The Second Inaugural: A Big Speech
[A little late to post this, I know, but I just realized I had not shared it with the League when I first wrote it. — EI]
I don’t know what I expected to hear during the president’s second inaugural address, but the most unapologetic, direct, and fearless speech in defense of liberalism by an American president since LBJ was not it. And yet that’s what Obama delivered.
Liberalism has changed, of course, since LBJ’s days. The Obama version of the Great Society doesn’t do much when it comes to labor rights or the vicissitudes of globalization. But Obama-era liberalism isn’t nearly the husk that lefties, in their angrier moments, often claim (myself included). Beyond pushing global warming to the heart of his speech, rather than treating it as a check-list end note, as has often been his style, Obama also delivered the most passionate and thorough endorsement of gay rights — indeed, of the gay rights movement — of any president ever. Not a high bar, perhaps, but one he cleared with ease.
So even though he gave very brief lip-service to the idea of taming deficits and controlling welfare state spending, the clear point of Obama’s address was to provide a counter to Bill Clinton’s famous assertion that “the era of big government is over.” It wasn’t then, it isn’t now, and if we care about human equality and the struggle for a more perfect union, Obama implied, it never will be:
That is our generation’s task—to make these words, these rights, these values—of Life, and Liberty, and the Pursuit of Happiness—real for every American. Being true to our founding documents does not require us to agree on every contour of life; it does not mean we will all define liberty in exactly the same way, or follow the same precise path to happiness. Progress does not compel us to settle centuries-long debates about the role of government for all time—but it does require us to act in our time.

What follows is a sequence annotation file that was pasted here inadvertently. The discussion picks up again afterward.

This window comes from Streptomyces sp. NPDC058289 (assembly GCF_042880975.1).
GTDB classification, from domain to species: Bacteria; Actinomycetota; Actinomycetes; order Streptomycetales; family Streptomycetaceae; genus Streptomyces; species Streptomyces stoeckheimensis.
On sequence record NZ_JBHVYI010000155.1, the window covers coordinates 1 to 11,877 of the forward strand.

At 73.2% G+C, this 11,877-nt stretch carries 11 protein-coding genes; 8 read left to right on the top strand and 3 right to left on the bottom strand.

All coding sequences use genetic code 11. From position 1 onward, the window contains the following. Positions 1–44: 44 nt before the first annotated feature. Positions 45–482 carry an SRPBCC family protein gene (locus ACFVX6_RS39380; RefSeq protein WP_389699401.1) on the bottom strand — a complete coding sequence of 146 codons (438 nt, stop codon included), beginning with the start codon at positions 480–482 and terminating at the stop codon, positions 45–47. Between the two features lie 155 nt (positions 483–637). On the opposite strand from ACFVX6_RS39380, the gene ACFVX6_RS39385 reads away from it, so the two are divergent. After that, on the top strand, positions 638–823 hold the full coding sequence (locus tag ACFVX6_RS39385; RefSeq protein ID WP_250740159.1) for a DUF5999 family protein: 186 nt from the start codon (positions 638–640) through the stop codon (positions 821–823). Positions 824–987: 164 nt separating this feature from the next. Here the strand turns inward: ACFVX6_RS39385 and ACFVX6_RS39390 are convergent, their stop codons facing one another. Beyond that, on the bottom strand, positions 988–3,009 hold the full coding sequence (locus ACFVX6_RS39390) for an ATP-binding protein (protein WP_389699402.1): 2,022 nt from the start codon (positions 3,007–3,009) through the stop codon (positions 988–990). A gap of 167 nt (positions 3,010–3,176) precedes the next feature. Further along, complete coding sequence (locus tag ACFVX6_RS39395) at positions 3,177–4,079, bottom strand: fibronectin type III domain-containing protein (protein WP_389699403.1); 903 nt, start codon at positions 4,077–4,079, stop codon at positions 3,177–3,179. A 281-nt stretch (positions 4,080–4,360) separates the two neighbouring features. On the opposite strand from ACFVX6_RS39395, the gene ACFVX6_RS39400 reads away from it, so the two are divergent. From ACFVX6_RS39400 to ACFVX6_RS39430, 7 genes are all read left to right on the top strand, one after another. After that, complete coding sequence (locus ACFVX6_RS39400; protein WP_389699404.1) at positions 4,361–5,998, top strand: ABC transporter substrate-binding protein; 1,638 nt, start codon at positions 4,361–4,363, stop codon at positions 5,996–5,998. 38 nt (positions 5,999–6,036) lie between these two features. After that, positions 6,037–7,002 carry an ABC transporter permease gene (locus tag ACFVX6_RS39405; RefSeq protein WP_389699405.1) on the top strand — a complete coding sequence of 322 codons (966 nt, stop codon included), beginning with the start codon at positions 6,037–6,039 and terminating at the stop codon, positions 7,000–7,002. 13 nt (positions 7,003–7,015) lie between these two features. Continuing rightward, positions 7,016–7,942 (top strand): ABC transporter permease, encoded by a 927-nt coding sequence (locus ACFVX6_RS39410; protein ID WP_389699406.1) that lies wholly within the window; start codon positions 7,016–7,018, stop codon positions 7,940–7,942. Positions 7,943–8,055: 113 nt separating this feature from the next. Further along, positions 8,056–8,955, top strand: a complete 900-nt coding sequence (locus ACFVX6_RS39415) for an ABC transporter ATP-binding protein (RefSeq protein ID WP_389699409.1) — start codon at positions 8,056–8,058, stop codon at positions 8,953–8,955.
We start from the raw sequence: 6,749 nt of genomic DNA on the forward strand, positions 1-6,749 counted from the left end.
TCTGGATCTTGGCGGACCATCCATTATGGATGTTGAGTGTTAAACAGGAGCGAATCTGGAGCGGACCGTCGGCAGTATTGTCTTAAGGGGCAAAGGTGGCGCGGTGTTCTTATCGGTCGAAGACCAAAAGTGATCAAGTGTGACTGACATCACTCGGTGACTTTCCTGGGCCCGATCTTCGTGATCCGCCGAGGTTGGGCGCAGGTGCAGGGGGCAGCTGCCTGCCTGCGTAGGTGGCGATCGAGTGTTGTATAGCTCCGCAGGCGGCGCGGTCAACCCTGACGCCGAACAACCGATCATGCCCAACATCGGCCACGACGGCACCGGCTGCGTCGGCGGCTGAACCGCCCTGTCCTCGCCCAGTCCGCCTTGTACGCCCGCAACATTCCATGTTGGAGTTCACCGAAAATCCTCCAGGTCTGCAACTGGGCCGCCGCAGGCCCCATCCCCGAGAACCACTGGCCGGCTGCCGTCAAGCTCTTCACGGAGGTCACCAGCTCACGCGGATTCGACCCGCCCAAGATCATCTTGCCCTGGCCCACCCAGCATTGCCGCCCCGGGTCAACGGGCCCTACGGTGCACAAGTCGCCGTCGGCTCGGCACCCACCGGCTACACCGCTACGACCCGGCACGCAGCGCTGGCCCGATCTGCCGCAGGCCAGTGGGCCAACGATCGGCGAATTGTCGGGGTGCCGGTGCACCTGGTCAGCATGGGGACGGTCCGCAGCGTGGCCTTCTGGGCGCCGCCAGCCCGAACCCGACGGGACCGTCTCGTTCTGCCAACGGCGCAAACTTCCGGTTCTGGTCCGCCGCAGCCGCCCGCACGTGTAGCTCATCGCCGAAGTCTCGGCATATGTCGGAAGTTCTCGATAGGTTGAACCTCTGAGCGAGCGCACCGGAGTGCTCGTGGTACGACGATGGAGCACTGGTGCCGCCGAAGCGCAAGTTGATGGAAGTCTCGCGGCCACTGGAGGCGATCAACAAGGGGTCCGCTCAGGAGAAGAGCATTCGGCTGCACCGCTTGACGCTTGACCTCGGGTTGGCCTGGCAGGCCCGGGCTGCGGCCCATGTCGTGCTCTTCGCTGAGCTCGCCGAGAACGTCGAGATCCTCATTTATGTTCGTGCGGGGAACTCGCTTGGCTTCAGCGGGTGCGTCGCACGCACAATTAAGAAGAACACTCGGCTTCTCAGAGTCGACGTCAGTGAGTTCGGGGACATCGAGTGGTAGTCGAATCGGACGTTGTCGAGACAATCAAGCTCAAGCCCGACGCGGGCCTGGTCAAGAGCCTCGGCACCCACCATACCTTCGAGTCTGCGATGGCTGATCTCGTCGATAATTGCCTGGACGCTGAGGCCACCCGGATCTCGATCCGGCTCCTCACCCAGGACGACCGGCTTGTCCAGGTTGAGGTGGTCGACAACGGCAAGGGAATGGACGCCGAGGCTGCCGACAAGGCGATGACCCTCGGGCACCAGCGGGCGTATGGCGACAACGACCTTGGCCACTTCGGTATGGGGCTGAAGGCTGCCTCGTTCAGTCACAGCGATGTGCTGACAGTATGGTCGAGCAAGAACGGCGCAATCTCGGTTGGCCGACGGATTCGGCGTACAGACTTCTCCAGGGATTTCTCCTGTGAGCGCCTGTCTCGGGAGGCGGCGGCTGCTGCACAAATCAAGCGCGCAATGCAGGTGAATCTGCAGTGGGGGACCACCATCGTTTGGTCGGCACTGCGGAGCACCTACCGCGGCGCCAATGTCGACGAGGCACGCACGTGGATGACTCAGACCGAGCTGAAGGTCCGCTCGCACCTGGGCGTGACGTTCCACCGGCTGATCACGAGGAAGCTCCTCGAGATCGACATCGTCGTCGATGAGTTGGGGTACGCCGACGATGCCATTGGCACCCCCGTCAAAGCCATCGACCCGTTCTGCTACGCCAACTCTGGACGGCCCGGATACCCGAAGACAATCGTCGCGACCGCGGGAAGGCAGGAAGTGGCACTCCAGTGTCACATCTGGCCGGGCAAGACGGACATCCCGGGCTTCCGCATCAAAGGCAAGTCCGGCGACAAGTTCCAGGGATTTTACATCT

For now decisions are upon us, and we cannot afford delay. We cannot mistake absolutism for principle, or substitute spectacle for politics, or treat name-calling as reasoned debate. We must act, knowing that our work will be imperfect. We must act, knowing that today’s victories will be only partial, and that it will be up to those who stand here in four years, and forty years, and four hundred years hence to advance the timeless spirit once conferred to us in a spare Philadelphia hall.
Maybe Obama imagines that in a few decades or centuries, the chaos and cruelty of a solitary existence will be mercifully forgotten. Maybe he thinks that challenges like climate change and the creative destruction of global capitalism will be solved in the near-future, and that one day mass politics will cease to be concerned with mass problems and will focus instead on who-knows-what. Obama might truly believe that collective action, through the federal government, is only a necessity in the here and now — but I doubt he does. And I certainly don’t.
Beyond recognizing its historical value for the gay rights movement, and its less-historic but nevertheless consequential rejection of the small government ethos, I’d say it’s too soon to go Big Picture on the speech. It’s exceedingly unlikely that this speech will be the one that somehow shifts a gear in the Republican Party’s soul. As Democrats have learned, giving a great speech isn’t actually worth much when it comes to getting bills through Congress. That’ll take some not-so-lofty doing.
However, just because a speech’s value is intangible doesn’t mean it’s not real. At heart, politics is a tribal venture, and there’s a hard to quantify but undeniable for the liberal project in having a president that allows himself, after his last election’s been won, to take up the mantle during one of American politics’ most revered traditions. Obama’s been quoted before saying that his goal is something like that of a supertanker captain’s — to get this enormous, powerful, but slow ship of state pointed in the right direction. Actual legislation is overwhelmingly the main means through which this happens.
But words matter, too. They’re what — if anything — we remember.